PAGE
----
Ball FreshTECH Automatic Canning System, or How I Learned to Stop Worrying and Love Canning


Canning is one of those things that always sounded so good, but the actual process intimidated me terribly. It’s why I was so excited to jump on the chance to review the FreshTech Canning System. Could this all in one device provide all of the benefits of canning with none of the headaches? Read on to find out!

For those who are not familiar with canning, it’s a way to preserve foods in glass jars. By heating the jarred food to the right temperature and letting it cool, the jars are sealed tight, and can be kept in a pantry for months or years. You can preserve sauces, jams, salsas, and similar recipes. Since my wife is a regular at our town’s farmer’s market, we tend to end up with large bags of produce, and so we’ve had canning on our radar for some time as a way to make sure we don’t end up choosing recipes based on the “We have ten pounds of tomatoes to eat in a week” criteria. Traditional canning involves using a pot of water and monitoring the temperatures and timing carefully, but the FreshTech takes care of all that automatically.


While the FreshTech is physically large, it’s very light and easy to move. This is good, since it’s a bit too unwieldy to keep on your kitchen counter all the time. Setup is incredibly easy; there’s a removable pot with clear markings showing the water fill line, and a rack to support the jars and jar-grabbing device are included so you don’t burn your hands grabbing hot jars. All it takes to get started is to fill the water, insert the inner pot, close the lid, and hit “preheat”. You can also add the rack and jars if you want to sanitize your jars while the device is preheating.


After 12 minutes (which is helpfully counted down on the LCD in the front), you can grab and remove your jars and begin filling them. The manual suggests that you fill the jars within an hour after preheating, to remove them one at a time, and to keep the lid closed while you are filling a jar, as all these things help maintain the hot jars and prevent bacterial growth. Once your filled jars are back in the FreshTech, you lock the lid back down and input the recipe code for the food you are canning. There’s an included booklet that gives the recipe codes along with some easy to follow recipe ideas. I chose to make applesauce, both because we had a ton of extra apples, and because applesauce is basically foolproof. Peel, core, and slice the apples, boil them in water or apple juice, add some cinnamon, and cook until they’re soft. For smooth applesauce, throw the cooked apples in a food processor — even I can make that!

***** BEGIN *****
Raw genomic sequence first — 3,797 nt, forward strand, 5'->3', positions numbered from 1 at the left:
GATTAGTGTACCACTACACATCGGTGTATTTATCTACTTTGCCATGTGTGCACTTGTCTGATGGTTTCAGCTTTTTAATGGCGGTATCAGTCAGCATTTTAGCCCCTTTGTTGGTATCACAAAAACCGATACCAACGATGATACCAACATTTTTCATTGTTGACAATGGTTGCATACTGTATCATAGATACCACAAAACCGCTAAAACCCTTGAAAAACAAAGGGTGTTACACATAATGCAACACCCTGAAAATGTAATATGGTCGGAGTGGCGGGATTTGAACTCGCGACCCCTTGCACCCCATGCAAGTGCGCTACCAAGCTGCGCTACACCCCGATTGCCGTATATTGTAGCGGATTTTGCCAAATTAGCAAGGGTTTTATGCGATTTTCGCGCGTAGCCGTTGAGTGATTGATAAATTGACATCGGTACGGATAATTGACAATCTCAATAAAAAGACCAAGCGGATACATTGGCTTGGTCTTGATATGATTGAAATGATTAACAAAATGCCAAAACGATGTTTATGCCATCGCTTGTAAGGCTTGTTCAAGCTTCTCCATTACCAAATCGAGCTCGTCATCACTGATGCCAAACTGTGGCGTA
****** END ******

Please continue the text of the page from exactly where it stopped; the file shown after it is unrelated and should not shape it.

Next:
I popped my applesauce-filled jars into the FreshTech, inputted the settings for fruits (and applesauce in particular), and hit Start. Aside from a slight hissing sound and the steam coming out of the vents, there really wasn’t much noise, and outside our kitchen you couldn’t even hear the machine going. It did let out a loud, clear musical tone when finished, which I was able to hear two rooms over. Once your canning is complete, the machine has you go through a cleaning process to ensure the steam vent is clear, and then you’re ok to reset the display and clean the parts.